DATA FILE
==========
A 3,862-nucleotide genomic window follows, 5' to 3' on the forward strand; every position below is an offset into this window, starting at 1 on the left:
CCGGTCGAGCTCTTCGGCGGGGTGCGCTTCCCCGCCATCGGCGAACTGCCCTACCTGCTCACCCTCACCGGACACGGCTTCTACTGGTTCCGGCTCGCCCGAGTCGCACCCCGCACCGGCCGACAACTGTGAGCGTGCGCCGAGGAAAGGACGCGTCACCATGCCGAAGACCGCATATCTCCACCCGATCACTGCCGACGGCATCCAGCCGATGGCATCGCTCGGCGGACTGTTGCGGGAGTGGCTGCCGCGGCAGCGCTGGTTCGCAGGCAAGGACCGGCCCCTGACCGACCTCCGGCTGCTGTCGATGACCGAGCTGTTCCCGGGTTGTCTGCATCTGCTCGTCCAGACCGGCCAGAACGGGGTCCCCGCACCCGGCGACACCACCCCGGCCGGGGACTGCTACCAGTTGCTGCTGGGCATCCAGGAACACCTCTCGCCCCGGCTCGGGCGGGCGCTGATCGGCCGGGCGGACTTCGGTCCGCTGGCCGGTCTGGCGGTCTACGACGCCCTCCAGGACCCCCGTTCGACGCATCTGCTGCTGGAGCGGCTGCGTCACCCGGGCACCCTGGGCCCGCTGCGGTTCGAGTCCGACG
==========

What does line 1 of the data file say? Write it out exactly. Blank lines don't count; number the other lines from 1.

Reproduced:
A 3,862-nucleotide genomic window follows, 5' to 3' on the forward strand; every position below is an offset into this window, starting at 1 on the left: